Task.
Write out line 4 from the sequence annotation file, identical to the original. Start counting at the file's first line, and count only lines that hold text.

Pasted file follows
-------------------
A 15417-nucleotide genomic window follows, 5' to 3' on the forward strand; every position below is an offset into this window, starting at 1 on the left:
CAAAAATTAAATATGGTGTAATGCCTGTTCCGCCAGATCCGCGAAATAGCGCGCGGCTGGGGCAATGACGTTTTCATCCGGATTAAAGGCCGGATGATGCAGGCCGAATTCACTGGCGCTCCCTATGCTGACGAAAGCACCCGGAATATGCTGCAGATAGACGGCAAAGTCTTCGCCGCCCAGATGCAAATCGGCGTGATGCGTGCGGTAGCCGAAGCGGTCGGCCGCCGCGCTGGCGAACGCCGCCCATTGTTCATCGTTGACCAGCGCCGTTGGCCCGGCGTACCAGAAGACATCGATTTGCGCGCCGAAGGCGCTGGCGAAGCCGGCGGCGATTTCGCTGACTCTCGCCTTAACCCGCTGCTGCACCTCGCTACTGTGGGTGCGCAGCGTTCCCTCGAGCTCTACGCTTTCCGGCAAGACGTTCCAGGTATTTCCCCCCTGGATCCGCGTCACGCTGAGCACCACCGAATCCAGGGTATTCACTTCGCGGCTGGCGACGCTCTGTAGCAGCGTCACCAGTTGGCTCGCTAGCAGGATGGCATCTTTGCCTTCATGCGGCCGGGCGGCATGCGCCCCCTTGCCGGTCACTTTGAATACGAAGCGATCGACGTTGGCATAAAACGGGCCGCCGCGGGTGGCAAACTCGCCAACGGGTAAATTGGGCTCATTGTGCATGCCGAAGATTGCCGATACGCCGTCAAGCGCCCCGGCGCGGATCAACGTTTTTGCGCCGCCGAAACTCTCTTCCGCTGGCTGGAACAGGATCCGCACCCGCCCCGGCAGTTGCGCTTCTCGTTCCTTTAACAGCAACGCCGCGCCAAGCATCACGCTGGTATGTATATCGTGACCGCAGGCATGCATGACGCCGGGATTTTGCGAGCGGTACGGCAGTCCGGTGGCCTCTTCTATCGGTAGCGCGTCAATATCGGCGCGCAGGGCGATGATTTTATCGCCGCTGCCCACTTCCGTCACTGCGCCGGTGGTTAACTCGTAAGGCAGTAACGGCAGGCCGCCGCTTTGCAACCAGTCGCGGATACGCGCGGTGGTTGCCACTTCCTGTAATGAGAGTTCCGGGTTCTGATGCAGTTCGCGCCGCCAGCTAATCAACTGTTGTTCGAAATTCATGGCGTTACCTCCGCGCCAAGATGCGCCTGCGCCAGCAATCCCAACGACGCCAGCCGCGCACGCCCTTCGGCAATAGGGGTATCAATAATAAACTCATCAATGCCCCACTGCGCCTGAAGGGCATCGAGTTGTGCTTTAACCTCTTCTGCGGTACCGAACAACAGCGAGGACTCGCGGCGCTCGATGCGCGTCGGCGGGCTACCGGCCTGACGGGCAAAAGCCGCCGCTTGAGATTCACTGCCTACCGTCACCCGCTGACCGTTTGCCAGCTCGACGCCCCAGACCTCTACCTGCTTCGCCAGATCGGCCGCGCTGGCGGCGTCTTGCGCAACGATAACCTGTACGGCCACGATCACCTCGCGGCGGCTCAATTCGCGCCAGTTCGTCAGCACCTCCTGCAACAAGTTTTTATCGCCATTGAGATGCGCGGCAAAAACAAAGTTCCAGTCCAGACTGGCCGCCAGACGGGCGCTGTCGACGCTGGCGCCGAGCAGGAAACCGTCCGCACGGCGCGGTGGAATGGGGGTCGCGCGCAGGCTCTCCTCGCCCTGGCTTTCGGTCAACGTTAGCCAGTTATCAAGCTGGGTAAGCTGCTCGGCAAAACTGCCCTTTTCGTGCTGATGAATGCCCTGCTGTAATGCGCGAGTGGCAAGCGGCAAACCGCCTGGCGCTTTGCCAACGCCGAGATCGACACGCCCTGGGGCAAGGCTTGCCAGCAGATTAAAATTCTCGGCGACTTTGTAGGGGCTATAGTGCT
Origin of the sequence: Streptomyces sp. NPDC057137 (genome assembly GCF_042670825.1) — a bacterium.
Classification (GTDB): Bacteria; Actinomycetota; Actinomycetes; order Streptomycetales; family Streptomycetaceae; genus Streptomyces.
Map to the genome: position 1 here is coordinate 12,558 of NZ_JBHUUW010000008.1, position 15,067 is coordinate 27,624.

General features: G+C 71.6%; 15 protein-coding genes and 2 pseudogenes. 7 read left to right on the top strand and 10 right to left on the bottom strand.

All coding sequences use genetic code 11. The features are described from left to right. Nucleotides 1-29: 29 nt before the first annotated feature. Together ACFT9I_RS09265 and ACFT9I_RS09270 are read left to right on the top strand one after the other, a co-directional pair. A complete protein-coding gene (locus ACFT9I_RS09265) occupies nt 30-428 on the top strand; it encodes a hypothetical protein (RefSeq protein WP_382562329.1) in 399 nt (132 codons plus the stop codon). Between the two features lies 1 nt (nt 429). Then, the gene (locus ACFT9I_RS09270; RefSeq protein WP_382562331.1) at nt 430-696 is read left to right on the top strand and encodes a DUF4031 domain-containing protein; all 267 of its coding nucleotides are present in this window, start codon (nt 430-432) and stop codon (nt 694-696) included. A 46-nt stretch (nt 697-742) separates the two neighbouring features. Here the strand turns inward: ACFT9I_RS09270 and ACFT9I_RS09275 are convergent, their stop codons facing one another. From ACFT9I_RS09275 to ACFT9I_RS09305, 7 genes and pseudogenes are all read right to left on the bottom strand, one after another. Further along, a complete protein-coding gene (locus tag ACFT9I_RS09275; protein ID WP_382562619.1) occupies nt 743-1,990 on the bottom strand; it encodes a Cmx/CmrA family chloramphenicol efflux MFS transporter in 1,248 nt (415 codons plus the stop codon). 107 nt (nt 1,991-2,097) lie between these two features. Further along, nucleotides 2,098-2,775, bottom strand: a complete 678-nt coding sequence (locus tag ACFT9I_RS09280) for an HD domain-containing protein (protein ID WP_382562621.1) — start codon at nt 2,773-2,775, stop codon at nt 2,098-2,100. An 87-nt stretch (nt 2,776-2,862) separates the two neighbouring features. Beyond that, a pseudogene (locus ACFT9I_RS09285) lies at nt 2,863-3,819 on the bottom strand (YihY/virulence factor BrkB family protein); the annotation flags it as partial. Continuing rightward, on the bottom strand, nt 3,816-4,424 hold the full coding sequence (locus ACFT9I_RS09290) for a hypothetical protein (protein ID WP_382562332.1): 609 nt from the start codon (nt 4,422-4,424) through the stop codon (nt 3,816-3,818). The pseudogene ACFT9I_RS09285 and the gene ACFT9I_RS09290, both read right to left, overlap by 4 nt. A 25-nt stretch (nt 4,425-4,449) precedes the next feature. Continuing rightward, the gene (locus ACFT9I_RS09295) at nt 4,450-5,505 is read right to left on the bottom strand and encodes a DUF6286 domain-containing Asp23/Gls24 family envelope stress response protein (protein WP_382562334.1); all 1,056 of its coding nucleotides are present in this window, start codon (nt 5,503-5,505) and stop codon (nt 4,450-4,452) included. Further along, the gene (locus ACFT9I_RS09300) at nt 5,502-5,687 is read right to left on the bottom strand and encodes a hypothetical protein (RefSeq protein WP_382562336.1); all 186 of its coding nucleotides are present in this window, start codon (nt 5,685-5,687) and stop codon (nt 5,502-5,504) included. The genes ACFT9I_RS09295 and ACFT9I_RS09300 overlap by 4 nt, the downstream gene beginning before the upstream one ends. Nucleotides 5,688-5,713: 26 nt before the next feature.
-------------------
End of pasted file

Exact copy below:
Classification (GTDB): Bacteria; Actinomycetota; Actinomycetes; order Streptomycetales; family Streptomycetaceae; genus Streptomyces.